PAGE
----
I also think your suggestions are applicable to some other fields which might be of interest to people who are trying to have a high impact. It is not unusual for desirable roles in e.g. international development to require hundreds to thousands of hours of investment.
However, if people are investing those thousands of hours into learning about EA, they will not spend them investing in international development or nuclear security.
While people following your suggestions might benefit individually, as a movement we and the world might be worse off.
(Funding manager of the EA Meta Fund here)
We have run an application round for our last distribution for the first time. I conducted the very initial investigation which I communicated to the committee. Previous grantees came all through our personal network.
Things we learnt during our application round:
i) We got significantly fewer applications than we expected and would have been able to spend more time vetting projects. This was not a bottleneck. After some investigation through personal outreach I have the impression there are not many projects being started in the Meta space (this is different for other funding spaces).
ii) We were able to fund a decent fraction of the applications we received (25%?). For about half of the applications I was reasonably confident that they did not meet the bar so I did not investigate further. The remaining quarter felt borderline to me, I often still investigated but the results confirmed my initial impression.
My current impression for the Meta space is that we are not vetting constrained, but more mentoring/pro-active outreach constrained. One thing we want to do in the future is to run a request for proposals process.
This isn’t really comparing like with like however—in one case you’re doing cold outreach and in others there are established application processes. It might make more sense to compare the demand for researcher positions with e.g. the Toby Ord’s Research Assistant position.
But if your point is that people should be more willing to do cold outreach for research assistant positions like you did, that seems fair.
many candidates treated the process like a 2 way application the whole way through the process. This three off my intuitions and normally I would have dropped all candidates who weren’t signalling they were specifically very excited about my role. First call excluded.
I wonder whether this is just a result of people on both sides of the application process knowing each other in a social context.
If the candidate knows they will interact with people making the hiring decision in the future, they might not want them to feel bad about rejecting them. The people making the hiring decision might arguably feel less bad about not hiring someone if the candidate wasn’t that excited. Lack of excitement also allows the candidate to save face if they get rejected, which also only matters because the candidate and the person making the hiring decision might interact socially in the future.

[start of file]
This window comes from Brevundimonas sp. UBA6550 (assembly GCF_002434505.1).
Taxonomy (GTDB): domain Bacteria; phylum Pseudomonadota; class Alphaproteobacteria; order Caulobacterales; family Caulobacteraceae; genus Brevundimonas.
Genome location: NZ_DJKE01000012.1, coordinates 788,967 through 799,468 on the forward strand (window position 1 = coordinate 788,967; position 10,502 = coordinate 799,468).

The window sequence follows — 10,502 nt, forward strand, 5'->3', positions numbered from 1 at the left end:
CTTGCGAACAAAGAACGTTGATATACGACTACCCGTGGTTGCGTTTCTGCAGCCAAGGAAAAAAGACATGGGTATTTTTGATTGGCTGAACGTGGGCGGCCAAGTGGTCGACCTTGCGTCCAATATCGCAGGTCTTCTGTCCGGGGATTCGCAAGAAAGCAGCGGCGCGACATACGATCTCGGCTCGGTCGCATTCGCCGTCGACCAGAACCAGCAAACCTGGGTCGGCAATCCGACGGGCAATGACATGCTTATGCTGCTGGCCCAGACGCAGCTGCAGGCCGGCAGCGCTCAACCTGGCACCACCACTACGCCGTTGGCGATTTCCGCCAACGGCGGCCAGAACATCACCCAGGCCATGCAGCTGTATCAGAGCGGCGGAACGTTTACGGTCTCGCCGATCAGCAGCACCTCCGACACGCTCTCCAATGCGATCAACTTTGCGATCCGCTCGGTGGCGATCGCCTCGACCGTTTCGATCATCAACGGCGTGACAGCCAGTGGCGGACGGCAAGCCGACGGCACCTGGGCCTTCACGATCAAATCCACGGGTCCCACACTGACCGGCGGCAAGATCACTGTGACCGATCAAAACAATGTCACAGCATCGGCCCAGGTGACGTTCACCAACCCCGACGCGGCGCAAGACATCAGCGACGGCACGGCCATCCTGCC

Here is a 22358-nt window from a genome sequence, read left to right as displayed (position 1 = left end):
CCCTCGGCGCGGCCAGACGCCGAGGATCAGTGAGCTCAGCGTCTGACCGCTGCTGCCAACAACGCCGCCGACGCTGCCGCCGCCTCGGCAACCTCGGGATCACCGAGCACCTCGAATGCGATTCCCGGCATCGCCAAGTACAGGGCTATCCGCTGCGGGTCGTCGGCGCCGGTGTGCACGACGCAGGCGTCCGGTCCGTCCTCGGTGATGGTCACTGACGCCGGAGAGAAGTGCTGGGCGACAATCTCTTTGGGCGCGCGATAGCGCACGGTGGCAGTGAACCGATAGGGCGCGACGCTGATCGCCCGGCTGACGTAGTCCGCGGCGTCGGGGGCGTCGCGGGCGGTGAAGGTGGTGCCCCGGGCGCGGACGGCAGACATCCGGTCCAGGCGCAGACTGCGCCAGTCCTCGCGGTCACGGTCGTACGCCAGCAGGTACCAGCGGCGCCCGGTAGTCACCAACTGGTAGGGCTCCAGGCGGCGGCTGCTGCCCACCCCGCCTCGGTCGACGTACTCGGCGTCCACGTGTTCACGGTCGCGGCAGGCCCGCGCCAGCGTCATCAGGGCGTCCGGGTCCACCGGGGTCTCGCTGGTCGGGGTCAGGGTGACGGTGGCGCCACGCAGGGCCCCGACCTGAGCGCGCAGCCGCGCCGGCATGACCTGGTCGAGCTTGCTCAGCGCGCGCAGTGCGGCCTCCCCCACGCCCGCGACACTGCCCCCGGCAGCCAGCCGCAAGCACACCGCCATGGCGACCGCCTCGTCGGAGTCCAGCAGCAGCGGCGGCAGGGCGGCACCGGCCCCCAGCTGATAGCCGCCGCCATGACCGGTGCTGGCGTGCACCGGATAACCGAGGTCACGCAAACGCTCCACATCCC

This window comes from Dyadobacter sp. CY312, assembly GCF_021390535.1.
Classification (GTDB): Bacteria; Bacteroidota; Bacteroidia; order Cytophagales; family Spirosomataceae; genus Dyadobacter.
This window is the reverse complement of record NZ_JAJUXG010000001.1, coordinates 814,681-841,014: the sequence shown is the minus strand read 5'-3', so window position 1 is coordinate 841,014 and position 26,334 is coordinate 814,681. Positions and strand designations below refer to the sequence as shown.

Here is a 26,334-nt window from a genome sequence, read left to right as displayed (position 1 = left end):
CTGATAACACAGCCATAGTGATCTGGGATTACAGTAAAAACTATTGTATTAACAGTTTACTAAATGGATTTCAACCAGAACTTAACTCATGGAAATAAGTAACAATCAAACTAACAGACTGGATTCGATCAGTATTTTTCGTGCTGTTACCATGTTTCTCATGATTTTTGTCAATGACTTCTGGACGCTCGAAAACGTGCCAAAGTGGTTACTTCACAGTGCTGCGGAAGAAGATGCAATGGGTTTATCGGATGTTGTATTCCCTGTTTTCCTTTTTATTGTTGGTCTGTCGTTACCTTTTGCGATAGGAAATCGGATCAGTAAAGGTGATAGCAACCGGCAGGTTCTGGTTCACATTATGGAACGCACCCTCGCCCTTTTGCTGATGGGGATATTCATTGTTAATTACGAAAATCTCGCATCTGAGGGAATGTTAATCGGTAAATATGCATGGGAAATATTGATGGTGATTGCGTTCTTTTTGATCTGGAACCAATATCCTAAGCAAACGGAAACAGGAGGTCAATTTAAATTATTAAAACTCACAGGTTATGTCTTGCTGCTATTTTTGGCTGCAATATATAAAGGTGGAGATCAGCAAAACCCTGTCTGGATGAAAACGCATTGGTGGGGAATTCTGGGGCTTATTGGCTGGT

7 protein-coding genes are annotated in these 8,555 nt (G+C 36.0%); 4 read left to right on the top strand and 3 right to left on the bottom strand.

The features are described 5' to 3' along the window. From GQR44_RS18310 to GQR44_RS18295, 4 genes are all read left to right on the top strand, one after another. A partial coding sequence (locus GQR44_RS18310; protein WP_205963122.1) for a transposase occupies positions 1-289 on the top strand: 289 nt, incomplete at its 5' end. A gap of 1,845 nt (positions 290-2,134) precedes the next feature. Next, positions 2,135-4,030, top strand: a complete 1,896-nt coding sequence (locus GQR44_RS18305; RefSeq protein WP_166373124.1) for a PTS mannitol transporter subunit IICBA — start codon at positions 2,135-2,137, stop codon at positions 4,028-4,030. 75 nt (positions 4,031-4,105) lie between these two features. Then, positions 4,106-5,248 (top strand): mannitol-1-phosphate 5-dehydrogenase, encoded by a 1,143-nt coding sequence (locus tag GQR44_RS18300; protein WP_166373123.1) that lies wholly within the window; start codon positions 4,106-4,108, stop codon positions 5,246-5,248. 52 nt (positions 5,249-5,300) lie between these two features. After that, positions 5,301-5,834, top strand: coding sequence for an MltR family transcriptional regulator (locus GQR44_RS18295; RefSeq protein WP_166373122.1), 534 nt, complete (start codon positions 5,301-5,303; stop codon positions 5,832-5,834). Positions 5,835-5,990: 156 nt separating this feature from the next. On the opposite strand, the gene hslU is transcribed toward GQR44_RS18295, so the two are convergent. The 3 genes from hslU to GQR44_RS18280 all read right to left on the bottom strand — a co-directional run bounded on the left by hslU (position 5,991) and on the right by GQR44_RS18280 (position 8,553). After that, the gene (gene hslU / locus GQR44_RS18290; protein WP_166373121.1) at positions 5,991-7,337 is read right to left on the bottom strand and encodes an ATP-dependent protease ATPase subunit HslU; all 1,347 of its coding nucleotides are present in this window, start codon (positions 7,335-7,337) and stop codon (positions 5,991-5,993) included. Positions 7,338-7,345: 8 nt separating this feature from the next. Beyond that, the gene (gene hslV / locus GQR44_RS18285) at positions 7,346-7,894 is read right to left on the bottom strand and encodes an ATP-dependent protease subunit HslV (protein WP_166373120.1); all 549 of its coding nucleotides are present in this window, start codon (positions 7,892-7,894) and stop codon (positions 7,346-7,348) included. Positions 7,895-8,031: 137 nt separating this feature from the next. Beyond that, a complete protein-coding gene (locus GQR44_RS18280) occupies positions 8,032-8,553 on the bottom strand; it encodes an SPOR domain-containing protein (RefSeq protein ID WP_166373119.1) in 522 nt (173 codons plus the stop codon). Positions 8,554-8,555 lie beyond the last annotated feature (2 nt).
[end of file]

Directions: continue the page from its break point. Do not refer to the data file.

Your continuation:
I don’t really agree with your second and third point. Seeing this problem and responding by trying to create more ‘capital letter EA jobs’ strikes me as continuing to pursue a failing strategy.
What (in my opinion) the EA Community needs is to get away from this idea of channelling all committed people to a few organisations—the community is growing faster* than the organisations, and those numbers are unlikely to add up in the mid term.
Committing all our people to a few organisations seriously limits our impact in the long run. There are plenty of opportunities to have a large impact out there—we just need to appreciate them and pursue them. One thing I would like to see is stronger profession-specific networks in EA.
It’s catastrophic that new and long-term EAs now consider their main EA activity to be to apply for the same few jobs instead of trying to increase their donations or investing in non-‘capital letter EA’ promising careers.
But this is hardly surprising given past messaging. The only reason EA organisations can get away with having very expensive hiring rounds for the applicants is because there are a lot of strongly committed people out there willing to take on that cost. Organisations cannot get away with this in most of the for-profit sector.
*Though this might be slowing down somewhat, perhaps because of this ‘being an EA is applying unsuccessfully for the same few jobs’ phenomena.
I really appreciate you writing this. You are not the first person to consider doing so and I applaud you for actually doing it.
I’m a fund manager for the EA Meta Fund. Your assessment in your post is incorrect—we are also open to individual grant applications, though applications for the February distribution have now closed. I’d expect them to open again in a couple of months.